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MINISTERS turning their backs on the reputation which properly belongs to them, aspire at the glory of being speculative writers. The duties of these two situations are, in general, directly opposite to each other. Speculators ought to be neutral. A minister cannot be so. He is to support the interest of the public as connected with that of his master. He is his master's trustee, advocate, attorney, and steward—and he is not to indulge in any speculation which contradicts that character or even detracts from its efficacy. Necker had an extreme thirst for this sort of glory; so had others; and this pursuit of a misplaced and misunderstood reputation, was one of the causes of the ruin of these ministers, and of their unhappy master.


It is undoubtedly the business of ministers very much to consult the inclinations of the people, but they ought to take great care that they do not receive

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that inclination from the few persons who may happen to approach them. The petty interests of such gentlemen, their low conceptions of things, their fears arising from the danger to which the


arduous and critical situation of public affairs may expose their places; their apprehensions from the hazards to which the discontents of a few popular men at elections may expose their seats in parliament; all these causes trouble and confuse the representations which they make to ministers of the real temper of the nation. If ministers, instead of following the great indications of the constitution, proceed on such reports, they will take the whispers of a cabal for the voice of the people, and the counsels of imprudent timidity for the wisdom of a nation.

It is no excuse at all for a minister, who at our desire, takes a measure contrary to our safety, that it is our own act. He who does not stay the hand of suicide, is guilty of murder. On our part I say, that to be instructed, is not to be degraded or enslaved. Information is an advantage to us; and we have a right to demand it. He that is bound to act in the dark cannot be said to act freely. When it appears evident to our governors that our desires and our interests are at variance, they ought not to gratify the former at the expence of the latter. Statesmen are placed on an eminence, that they may have a larger horizon than we can possibly command. They have a whole before them, which we can contemplate only in the parts, and often without the necessary relations. Ministers are not only our natural rulers but our natural guides. Reason clearly and manfully delivered,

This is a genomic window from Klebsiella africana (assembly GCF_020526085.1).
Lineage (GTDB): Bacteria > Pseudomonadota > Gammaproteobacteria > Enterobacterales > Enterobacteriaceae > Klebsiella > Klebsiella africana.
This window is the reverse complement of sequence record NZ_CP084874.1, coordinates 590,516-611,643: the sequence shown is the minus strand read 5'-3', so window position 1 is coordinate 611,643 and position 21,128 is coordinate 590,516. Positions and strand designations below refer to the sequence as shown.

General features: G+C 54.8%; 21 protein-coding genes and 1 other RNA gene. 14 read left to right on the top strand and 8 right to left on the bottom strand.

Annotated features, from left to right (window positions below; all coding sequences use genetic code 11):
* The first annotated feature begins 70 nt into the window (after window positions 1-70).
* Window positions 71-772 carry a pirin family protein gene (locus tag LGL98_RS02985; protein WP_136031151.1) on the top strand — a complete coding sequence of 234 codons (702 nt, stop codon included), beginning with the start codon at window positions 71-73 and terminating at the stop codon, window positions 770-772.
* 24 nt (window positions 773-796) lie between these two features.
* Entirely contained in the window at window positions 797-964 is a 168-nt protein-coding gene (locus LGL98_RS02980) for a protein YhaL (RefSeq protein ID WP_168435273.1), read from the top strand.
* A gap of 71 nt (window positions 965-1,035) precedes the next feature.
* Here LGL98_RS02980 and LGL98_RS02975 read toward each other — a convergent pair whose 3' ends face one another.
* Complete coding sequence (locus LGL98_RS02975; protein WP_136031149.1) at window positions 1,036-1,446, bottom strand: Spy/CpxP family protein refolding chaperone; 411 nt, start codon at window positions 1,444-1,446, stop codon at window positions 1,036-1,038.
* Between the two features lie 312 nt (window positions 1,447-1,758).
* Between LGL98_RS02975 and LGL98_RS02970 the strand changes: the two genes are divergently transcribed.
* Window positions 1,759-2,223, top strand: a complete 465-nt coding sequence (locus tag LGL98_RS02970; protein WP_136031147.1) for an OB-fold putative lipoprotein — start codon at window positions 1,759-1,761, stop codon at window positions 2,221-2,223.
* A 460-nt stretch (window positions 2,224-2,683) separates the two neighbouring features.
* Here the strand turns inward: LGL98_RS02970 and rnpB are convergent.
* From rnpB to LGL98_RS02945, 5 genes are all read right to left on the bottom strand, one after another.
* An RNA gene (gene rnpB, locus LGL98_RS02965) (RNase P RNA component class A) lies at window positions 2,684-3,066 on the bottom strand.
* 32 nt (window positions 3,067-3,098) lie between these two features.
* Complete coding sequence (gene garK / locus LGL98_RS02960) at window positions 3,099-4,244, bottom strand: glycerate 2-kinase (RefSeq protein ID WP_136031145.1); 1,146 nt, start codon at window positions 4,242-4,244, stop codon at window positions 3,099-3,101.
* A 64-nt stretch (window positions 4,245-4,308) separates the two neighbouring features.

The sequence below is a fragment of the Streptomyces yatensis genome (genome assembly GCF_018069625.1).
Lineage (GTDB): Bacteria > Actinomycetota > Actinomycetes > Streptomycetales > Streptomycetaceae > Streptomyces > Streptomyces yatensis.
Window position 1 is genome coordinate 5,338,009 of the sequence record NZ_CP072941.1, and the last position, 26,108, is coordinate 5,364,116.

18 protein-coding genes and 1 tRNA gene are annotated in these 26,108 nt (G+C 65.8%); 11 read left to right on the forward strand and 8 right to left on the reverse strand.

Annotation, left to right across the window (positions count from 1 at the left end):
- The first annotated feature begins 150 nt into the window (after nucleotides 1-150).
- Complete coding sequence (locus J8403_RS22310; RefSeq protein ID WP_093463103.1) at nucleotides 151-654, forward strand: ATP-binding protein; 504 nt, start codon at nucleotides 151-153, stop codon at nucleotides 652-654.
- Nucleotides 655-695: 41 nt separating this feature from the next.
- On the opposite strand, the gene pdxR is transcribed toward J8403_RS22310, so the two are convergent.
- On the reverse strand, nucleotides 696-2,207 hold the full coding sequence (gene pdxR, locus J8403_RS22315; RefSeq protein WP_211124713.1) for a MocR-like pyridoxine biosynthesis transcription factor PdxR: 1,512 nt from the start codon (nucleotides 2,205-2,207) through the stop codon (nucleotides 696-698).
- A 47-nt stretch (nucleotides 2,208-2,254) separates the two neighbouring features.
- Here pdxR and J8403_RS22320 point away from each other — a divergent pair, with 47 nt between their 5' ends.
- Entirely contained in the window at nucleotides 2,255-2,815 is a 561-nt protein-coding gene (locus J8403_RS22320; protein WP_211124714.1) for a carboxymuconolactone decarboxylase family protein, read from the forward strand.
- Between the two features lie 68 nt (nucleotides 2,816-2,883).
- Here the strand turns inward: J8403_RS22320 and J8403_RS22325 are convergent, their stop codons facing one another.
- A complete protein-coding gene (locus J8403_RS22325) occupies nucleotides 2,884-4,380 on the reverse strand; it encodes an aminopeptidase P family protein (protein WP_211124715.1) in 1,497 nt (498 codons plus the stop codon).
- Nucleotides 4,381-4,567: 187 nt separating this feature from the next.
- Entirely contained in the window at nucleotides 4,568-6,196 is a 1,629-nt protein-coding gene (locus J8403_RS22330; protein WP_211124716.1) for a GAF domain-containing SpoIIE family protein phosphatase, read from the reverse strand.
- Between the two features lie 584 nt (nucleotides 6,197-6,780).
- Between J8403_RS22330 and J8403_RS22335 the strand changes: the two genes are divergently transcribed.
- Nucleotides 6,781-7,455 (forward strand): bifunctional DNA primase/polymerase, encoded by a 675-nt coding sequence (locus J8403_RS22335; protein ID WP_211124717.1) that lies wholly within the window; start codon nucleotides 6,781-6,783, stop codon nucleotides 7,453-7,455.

has in itself a mighty force: but reason in the mouth of legal authority, is, I may fairly say, irresistible.

I admit that reason of state will not, in many circumstances, permit the disclosure of the true ground of a public proceeding. In that case silence is manly and it is wise. It is fair to call for trust when the principle of reason itself suspends its public use. I take the distinction to be this : The ground of a particular measure, making a part of a plan, it is rarely proper to divulge; all the broader grounds of policyon which the general plan is to be adopted, ought as rarely to be concealed. They who have not the whole cause before them, call them politicians, call them people, call them what you will, are no judges. The difficulties of the case, as well as its fair side, ought to be presented. This ought to be done ; and it is all that can be done. When we have our true situation distinctly presented to us, if then we resolve with a blind and headlong violence, to resist the admonitions of our friends, and to cast ourselves into the hands of our potent and irreconcileable foes, then, and not till then, the ministers stand acquitted before God and man, for whatever may come.

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A minister of this country is to be controlled by the house of commons. He is to be

ed, not controlled, by his colleagues in office; if he were to be controlled, government, which ought to be the source of order, would itself become a scene of anarchy,

A man is generally rendered somewhat a worse reasoner for having been a minister. In private, the

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